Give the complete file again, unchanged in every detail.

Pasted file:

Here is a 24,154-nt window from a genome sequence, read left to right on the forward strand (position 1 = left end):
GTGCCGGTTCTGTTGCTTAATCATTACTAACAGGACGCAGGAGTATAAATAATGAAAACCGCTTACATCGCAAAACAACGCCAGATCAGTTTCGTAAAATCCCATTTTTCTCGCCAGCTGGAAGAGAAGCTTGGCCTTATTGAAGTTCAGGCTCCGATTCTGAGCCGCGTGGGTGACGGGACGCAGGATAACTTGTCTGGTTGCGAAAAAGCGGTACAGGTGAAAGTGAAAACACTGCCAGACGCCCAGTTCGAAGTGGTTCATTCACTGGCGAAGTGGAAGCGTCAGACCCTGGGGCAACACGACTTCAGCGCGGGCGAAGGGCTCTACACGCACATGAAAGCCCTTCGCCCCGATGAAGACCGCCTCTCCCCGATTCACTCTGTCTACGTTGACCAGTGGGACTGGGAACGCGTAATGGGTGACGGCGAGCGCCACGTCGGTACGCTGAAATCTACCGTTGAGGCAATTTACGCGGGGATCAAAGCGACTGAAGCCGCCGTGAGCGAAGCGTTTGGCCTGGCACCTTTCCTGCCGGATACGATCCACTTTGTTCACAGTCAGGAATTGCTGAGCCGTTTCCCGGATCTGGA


Here is a 24,154-nt window from a genome sequence, read left to right on the forward strand (position 1 = left end):
GTGCCGGTTCTGTTGCTTAATCATTACTAACAGGACGCAGGAGTATAAATAATGAAAACCGCTTACATCGCAAAACAACGCCAGATCAGTTTCGTAAAATCCCATTTTTCTCGCCAGCTGGAAGAGAAGCTTGGCCTTATTGAAGTTCAGGCTCCGATTCTGAGCCGCGTGGGTGACGGGACGCAGGATAACTTGTCTGGTTGCGAAAAAGCGGTACAGGTGAAAGTGAAAACACTGCCAGACGCCCAGTTCGAAGTGGTTCATTCACTGGCGAAGTGGAAGCGTCAGACCCTGGGGCAACACGACTTCAGCGCGGGCGAAGGGCTCTACACGCACATGAAAGCCCTTCGCCCCGATGAAGACCGCCTCTCCCCGATTCACTCTGTCTACGTTGACCAGTGGGACTGGGAACGCGTAATGGGTGACGGCGAGCGCCACGTCGGTACGCTGAAATCTACCGTTGAGGCAATTTACGCGGGGATCAAAGCGACTGAAGCCGCCGTGAGCGAAGCGTTTGGCCTGGCACCTTTCCTGCCGGATACGATCCACTTTGTTCACAGTCAGGAATTGCTGAGCCGTTTCCCGGATCTGGA